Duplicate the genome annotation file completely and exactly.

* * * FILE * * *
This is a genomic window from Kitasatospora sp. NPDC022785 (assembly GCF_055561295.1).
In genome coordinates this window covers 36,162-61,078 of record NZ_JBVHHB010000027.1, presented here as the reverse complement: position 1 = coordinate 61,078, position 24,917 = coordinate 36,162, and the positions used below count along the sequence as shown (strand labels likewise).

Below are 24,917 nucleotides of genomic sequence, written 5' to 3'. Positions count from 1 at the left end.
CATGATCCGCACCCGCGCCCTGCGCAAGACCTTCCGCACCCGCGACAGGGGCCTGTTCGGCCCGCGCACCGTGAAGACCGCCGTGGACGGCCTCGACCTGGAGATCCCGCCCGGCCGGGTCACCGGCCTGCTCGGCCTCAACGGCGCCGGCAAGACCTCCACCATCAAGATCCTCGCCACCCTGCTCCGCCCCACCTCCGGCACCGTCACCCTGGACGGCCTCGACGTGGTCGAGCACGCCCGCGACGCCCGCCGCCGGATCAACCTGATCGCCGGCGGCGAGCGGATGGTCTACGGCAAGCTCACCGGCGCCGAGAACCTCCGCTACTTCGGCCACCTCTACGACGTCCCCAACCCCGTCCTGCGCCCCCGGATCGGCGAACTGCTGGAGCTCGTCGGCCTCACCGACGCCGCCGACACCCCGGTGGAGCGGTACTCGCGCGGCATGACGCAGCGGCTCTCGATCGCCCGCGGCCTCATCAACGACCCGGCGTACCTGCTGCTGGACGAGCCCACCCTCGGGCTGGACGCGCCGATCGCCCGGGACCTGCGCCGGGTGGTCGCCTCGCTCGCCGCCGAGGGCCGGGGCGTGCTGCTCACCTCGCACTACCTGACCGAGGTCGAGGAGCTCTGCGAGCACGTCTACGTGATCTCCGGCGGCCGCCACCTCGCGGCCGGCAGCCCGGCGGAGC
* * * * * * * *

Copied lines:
This is a genomic window from Kitasatospora sp. NPDC022785 (assembly GCF_055561295.1).
In genome coordinates this window covers 36,162-61,078 of record NZ_JBVHHB010000027.1, presented here as the reverse complement: position 1 = coordinate 61,078, position 24,917 = coordinate 36,162, and the positions used below count along the sequence as shown (strand labels likewise).

Below are 24,917 nucleotides of genomic sequence, written 5' to 3'. Positions count from 1 at the left end.
CATGATCCGCACCCGCGCCCTGCGCAAGACCTTCCGCACCCGCGACAGGGGCCTGTTCGGCCCGCGCACCGTGAAGACCGCCGTGGACGGCCTCGACCTGGAGATCCCGCCCGGCCGGGTCACCGGCCTGCTCGGCCTCAACGGCGCCGGCAAGACCTCCACCATCAAGATCCTCGCCACCCTGCTCCGCCCCACCTCCGGCACCGTCACCCTGGACGGCCTCGACGTGGTCGAGCACGCCCGCGACGCCCGCCGCCGGATCAACCTGATCGCCGGCGGCGAGCGGATGGTCTACGGCAAGCTCACCGGCGCCGAGAACCTCCGCTACTTCGGCCACCTCTACGACGTCCCCAACCCCGTCCTGCGCCCCCGGATCGGCGAACTGCTGGAGCTCGTCGGCCTCACCGACGCCGCCGACACCCCGGTGGAGCGGTACTCGCGCGGCATGACGCAGCGGCTCTCGATCGCCCGCGGCCTCATCAACGACCCGGCGTACCTGCTGCTGGACGAGCCCACCCTCGGGCTGGACGCGCCGATCGCCCGGGACCTGCGCCGGGTGGTCGCCTCGCTCGCCGCCGAGGGCCGGGGCGTGCTGCTCACCTCGCACTACCTGACCGAGGTCGAGGAGCTCTGCGAGCACGTCTACGTGATCTCCGGCGGCCGCCACCTCGCGGCCGGCAGCCCGGCGGAGC